She remembered there had been a band.  Her thoughts became fuzzy again as the lyric played through her mind again “The wheel never stopped burning….” What the hell did that mean?

Her hand throbbed and she held it up to her eyes. It was broken, or at least terribly damaged. She tried to move her fingers which shot pain all the way down her arm. Although, the pain was excruciating she remembered something. A man’s face. She had struck him. Taking a deep breath, she sat up, using her non-broken hand as leverage.

She looked around the room she was in. She was lying on the floor of what looked like a cheap motel. It had a terrible picture hanging above the bed that was of a bowl of fruit.

As she scanned the room, she could see there was someone on the bed. She could also see that there was blood on the bedspread.

She moved her knees under her, which also seemed a little scraped up and stood up. She almost fell as her head swam again and now there was a throbbing pain in her jaw.

There had to be a mirror in the bathroom and this would allow her to clean-up and assess the damage to her face.

Besides the assessment of damage to herself, the loss of memory she needed to regain her attention focused now on the person, or body on the bed.

It was a man, his face was bruised and he had two gunshots in chest. She peered a little closer and realized this was the man she had broken her hand on the night before.  Whoever he was, he was dead.

For a moment, she tried to register some emotion. Had she killed him? She looked around for a gun and didn’t see one easily. Instead of continuing to hunt for it, she made her way to the bathroom to see how bad off she was.

When she turned on the light and first looked, she almost gasped. Her left eye was bruised and bloodied. It was swollen and there was dried blood on her lips and nose.

She pulled a wash cloth from the towel rack and ran it under the cold water from the sink. She started to carefully wipe the blood away when she heard the lock from the door click and the door open.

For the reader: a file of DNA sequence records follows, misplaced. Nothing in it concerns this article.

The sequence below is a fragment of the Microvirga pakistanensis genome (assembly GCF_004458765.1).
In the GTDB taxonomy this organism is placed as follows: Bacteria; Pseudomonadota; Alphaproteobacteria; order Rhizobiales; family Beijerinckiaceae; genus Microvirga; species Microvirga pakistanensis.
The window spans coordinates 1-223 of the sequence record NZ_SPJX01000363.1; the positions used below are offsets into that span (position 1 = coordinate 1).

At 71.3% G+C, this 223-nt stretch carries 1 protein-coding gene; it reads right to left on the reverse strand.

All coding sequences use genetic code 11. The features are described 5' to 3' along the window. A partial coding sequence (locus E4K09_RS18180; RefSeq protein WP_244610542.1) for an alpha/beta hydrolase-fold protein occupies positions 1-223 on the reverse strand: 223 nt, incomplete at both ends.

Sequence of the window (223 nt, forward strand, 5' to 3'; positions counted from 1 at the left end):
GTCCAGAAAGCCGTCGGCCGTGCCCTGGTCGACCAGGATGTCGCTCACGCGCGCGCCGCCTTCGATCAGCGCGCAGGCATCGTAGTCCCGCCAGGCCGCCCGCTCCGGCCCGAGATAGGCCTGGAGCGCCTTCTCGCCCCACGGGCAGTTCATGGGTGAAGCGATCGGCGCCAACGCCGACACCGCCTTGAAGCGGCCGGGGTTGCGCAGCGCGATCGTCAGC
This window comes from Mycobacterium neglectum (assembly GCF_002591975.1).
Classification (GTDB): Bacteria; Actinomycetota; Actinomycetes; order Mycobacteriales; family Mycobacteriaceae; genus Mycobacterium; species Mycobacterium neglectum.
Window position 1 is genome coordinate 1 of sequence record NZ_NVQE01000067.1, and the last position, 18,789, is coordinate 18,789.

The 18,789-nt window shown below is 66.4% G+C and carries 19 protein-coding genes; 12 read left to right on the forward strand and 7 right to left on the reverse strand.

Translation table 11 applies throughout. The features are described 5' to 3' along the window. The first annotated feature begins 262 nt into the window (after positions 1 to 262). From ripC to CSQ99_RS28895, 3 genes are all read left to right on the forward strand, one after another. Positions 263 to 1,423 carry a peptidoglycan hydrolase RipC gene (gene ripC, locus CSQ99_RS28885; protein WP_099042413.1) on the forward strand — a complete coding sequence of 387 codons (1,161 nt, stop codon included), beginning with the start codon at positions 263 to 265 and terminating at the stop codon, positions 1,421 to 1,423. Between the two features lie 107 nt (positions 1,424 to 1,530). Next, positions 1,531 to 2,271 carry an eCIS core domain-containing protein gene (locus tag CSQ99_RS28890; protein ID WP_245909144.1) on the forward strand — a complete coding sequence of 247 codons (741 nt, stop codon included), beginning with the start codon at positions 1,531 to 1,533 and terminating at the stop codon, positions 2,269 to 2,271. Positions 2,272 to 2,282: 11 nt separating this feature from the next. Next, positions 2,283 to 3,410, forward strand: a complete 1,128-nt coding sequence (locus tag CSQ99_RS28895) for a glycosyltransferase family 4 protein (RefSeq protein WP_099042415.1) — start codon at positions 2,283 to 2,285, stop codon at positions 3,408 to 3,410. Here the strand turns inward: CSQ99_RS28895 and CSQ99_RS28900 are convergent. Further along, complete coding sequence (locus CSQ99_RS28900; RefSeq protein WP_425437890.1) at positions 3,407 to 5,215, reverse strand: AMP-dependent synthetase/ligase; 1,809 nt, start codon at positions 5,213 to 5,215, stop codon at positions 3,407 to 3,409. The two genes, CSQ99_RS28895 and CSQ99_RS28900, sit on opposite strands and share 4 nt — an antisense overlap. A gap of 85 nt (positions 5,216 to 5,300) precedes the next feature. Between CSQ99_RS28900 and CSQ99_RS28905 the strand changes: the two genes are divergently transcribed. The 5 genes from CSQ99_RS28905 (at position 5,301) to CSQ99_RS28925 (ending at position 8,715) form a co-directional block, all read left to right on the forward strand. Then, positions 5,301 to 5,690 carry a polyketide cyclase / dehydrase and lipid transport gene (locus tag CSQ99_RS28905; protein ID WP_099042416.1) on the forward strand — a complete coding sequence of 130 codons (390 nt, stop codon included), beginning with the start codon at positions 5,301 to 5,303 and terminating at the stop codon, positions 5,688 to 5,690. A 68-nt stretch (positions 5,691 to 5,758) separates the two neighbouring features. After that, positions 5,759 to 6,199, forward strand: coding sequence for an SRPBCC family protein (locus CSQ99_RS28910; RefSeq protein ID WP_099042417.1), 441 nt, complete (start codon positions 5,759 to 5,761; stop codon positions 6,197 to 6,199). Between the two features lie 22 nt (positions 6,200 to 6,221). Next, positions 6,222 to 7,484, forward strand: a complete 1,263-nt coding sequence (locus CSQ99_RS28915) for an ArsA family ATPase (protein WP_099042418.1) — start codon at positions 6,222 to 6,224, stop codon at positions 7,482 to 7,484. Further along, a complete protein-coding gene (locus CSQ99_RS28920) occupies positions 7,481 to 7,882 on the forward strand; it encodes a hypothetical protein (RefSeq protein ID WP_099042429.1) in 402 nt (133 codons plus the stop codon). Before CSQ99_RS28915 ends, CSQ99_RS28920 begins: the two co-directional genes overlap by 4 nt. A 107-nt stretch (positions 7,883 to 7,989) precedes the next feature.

She froze for a moment, instinctively looking around for a weapon of some kind. She wrapped the wet cloth around her fist since that was all she could find and looking at her hand, she wasn’t sure she could use it anyhow.

“Jess?” Was that Mason? she thought.

“Jess… Shit,” the voice continued. Whoever it was, was moving around the room.

Jess peered out from the bathroom. It was Mason. She opened the door and walked out.

Mason looked up. He had something in his hand. It was a gun. She opened her mouth to speak but before she could, he said, “We have to go now. They know where you are…” and grabbed her arm, pulling her from the room.

 

 

 

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Be Careful What You Ask For … by Désirée Matlock

For Mark Reale

 “And then the alien’s claws reached around the door.”

The fire crackled as Joe’s voice hitched excitedly. Leanne chuckled; we were all enjoying the game.

I should never have joined in. It all started last week when Jimmy won an RV and a camping trip in a drawing.  He’d invited us all along. I’d agreed, but that had been before the week I’d just had. The worst week of my life. We had agreed we were going to follow all the camping tropes, hit all the high notes of camping. As city people, we’d all gotten excited at the idea of the great outdoors and some drunken carousing. Of course, now… I definitely was no longer in the mood.

A few minutes ago, the six of us had been gathered around the campfire gossiping when Penny had started it by saying, “It was a dark and stormy night, and the wind was creaking through the trees in the moonlight.” My gut had dropped, worried she was going to tell a ghost story. No. Let it be witches or monsters… I prayed silently to myself.

Then Joseph had added the next line, “The dark of night was suddenly broken as a spacecraft crash landed deep in the woods. The only thing nearby was a cabin with six friends who were camping.”

I had relaxed; aliens were a safe subject.  Joe raised his eyebrows at each of us and pointed in a circle to really drive home his point that he was talking about us. It was ridiculous enough that I’d even grinned. I really should have walked away, but I was interested in hearing the story, and it seemed safe enough.

Marla sitting just to Joseph’s right had bounced up and down in excitement as she realized it was her turn, “Um, okay! Hmmm… They had no idea the danger they were now in, but they heard the noise and went to investigate.”

Marla then gestures to pass the torch to me, and I’d added, “The UFO appeared to have been cracked in half from the impact, but the driver’s seat appeared empty as the six friends approached.” This was getting fun, and we were still on the subject of aliens, so I was letting my guard down. Foolish.